With so many beautiful places to see in Ayrshire, it may be a mystery to some as to why I went to Glasgow for the day on the train. Taking a break for a week in the UK to a lesser known tourist region can be interesting in the planning, but it could all fall apart with the British weather. Irvine wasn't the most obvious choice for accommodation but it was quite central for me with a 30 - 40 minute railway journey into Glasgow from the nearby railway station. As you can probably guess from this set, it didn't rain that week and this was just one of the more threatening cloudy days. Apologies to anyone reading this who remembered my overlapping 2010 post.
(Just spent a week in Oban where the weather was very mixed. I was hoping to get this post published last week but life and travel always seem to get in the way of this blog. I'm not taking any breaks from here but at the moment it seems that life events have taken over.)
Without research, the visitor to Glasgow can usually step off the train and find themselves on a shopping trip as I did on the first occasion. It's good to get bearings and find out where you are but Glasgow is so much more than that. I mentioned before the rivalry between Glasgow and Edinburgh in Scotland which in a sense additionally extends to visitors preferring one to the other. Edinburgh gets all the adulation as most sights are visible and in a certain area, but a lot of people I talk to, have either never been to Glasgow or haven't got past the first experience I had.
One of the most accessible sights is The Gallery of Modern Art that seems to grab peoples attention from the outside at least. I'm sitting thinking here that I've never been in the building so it would be unfair for me to comment further. This 18th century Neo classical structure was built in 1778 as a townhouse for a local Tobacco Lord and was sold to the Royal Bank of Scotland after only 40 years of use. The building was later modified with the additional external pillars and used as a business and trading exchange for 100 years. The idea of exchange continued with the conversion into a Library in 1954 and a Contemporary At Gallery in 1996.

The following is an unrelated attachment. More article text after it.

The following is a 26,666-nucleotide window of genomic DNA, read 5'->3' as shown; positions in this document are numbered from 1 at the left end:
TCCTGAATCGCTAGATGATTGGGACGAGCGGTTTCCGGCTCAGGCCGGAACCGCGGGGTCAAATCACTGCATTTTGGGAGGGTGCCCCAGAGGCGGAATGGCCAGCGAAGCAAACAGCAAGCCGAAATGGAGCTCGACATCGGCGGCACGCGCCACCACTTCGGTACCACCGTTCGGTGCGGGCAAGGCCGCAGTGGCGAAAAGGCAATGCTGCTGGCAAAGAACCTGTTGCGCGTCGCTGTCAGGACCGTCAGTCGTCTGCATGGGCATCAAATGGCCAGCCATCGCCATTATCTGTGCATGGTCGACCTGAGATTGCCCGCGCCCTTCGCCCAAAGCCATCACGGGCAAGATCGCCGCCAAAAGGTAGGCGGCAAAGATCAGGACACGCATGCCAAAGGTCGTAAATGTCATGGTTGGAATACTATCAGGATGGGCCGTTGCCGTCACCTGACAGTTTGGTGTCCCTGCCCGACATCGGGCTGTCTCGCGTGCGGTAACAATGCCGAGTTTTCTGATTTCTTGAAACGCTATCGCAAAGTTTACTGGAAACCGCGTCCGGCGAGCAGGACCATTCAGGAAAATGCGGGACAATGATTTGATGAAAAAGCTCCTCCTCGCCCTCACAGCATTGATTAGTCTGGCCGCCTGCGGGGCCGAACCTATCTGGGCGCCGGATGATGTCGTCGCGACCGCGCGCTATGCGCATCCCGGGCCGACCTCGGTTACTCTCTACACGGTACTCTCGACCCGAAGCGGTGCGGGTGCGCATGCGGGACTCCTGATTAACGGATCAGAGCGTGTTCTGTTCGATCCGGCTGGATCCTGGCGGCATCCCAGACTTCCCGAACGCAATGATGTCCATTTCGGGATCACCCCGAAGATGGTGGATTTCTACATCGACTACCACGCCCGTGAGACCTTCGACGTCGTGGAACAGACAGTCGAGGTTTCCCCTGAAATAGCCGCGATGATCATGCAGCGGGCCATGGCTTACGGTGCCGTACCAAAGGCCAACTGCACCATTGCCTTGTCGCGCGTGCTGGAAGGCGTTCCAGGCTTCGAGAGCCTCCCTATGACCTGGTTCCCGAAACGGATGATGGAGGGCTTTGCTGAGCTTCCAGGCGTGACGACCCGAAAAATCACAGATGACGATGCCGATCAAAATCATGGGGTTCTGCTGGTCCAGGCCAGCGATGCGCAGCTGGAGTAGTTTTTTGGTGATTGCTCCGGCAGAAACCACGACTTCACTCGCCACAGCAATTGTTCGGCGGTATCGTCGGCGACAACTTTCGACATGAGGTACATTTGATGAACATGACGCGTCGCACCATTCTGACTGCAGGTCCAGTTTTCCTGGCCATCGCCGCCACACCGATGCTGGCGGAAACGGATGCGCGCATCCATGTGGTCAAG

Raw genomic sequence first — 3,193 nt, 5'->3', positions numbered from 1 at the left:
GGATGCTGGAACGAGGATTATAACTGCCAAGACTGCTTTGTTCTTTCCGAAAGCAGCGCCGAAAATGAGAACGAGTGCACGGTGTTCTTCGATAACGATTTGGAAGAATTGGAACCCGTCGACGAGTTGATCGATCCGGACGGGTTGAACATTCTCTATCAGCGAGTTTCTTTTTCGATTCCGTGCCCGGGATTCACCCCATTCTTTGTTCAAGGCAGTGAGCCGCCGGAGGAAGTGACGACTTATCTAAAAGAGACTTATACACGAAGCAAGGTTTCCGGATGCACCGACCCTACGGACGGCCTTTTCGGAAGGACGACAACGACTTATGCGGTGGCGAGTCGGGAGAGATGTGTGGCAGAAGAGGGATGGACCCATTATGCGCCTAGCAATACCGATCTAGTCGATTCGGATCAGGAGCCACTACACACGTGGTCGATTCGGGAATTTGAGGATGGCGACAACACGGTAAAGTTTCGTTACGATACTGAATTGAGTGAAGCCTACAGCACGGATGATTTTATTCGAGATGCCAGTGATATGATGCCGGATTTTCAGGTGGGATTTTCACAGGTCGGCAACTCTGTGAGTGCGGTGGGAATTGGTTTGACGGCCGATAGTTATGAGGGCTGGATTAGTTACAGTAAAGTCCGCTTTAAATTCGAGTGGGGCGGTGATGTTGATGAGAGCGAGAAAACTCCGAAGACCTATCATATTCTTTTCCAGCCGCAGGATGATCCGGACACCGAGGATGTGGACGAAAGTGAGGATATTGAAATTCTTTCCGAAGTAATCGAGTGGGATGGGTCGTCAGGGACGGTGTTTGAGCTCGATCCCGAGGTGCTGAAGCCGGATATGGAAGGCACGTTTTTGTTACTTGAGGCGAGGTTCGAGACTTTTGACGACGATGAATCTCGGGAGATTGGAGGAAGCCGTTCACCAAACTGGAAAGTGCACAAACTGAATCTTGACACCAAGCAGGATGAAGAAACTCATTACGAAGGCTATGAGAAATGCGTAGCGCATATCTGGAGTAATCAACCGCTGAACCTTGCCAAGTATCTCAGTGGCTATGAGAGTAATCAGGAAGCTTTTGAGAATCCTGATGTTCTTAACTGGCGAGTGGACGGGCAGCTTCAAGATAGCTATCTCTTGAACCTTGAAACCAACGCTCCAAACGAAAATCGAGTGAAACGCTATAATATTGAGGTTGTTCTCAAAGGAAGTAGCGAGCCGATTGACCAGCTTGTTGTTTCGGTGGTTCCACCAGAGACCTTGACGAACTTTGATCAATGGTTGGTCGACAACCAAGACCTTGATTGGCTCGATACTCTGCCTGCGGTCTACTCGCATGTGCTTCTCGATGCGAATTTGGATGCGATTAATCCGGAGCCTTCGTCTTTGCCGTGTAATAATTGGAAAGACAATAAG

It was time to take the Glasgow subway affectionately known as the Clockwork Orange (A circular tube line running in each direction within Orange trains) from Buchanan Street to Hillhead.
The designer Charles Rennie Mackintosh and his wife Margaret MacDonald, who I have covered before, lived in Glasgow from 1906 - 1914. Unfortunately the building they lived in at the end of a terrace block was demolished in the 1960s to make way for extensions to Glasgow University. The Mackintosh House as we see it today was constructed 100 metres away as part of The Huntarian Art Gallery within the University campus. It is an exact representation including the height it was built at to reflect the light coming accurately to each of the sun facing rooms. The interior is decorated entirely with Mackintosh furniture and I was not allowed to photograph any of the rooms due a recent theft. I arrived on site and just missed the 12:30 tour and it looked like I was going to be the only person on the 13:00 tour. Thankfully a female University Lecturer joined me in her lunch break for her first ever visit to the building, it was my third time and she was surprised that I travelled from Ayrshire to see it ... She asked if I was a fan of his ! Mackintosh was a lover of innovative design and despite attempts to highlight that in the 1960's, I'm not sure what he would think about the concrete these days.
Just in case you're wondering if I brought a ladder with me, that'll be a no as the entrance is accessed from a side door from the adjacent Art Gallery...
The University was founded in 1451 and is the fourth oldest in the UK, a wide variety of previous students have included John Logie Baird (the inventor of television) and Stephen Moffat (Writer and Producer of TV series Dr Who). I took a short cut through the grounds to my onward destination hoping to catch sight of the Undercroft Bute Hall.
Not wanting to feel like an intruder, I'll take a different route next time.
I didn't plan on visiting The Kelvin Hall Art Gallery and Museum as I had written some text about it to go with photos I posted back in 2010...
However due to it's close proximity to the University and my next location, I thought it may be worthwhile paying it another visit.
It's always good to try and improve on photographic material taken almost five years ago and with hindsight I was pleased I returned.
Just to re-cap, the museum was opened in 1901 and in order to make it more user friendly and relevant, the council closed it for three years refurbishment in 2003 at a cost of £28 million pounds.
Lastly I jump (pardon the pun) towards the end of the day and a different kind of art on the end of a terrace block of houses.
I had to catch the subway from Partick and there were some celebratory murals commemorating the Glasgow Commonwealth games in 2014.
And lastly a scene from the beginning of the day for those unappreciative of modern art. The Duke of Wellington statue stands outside the Gallery of Modern Art creating a little more interest to the novice in the street ...
|Modern Art !!|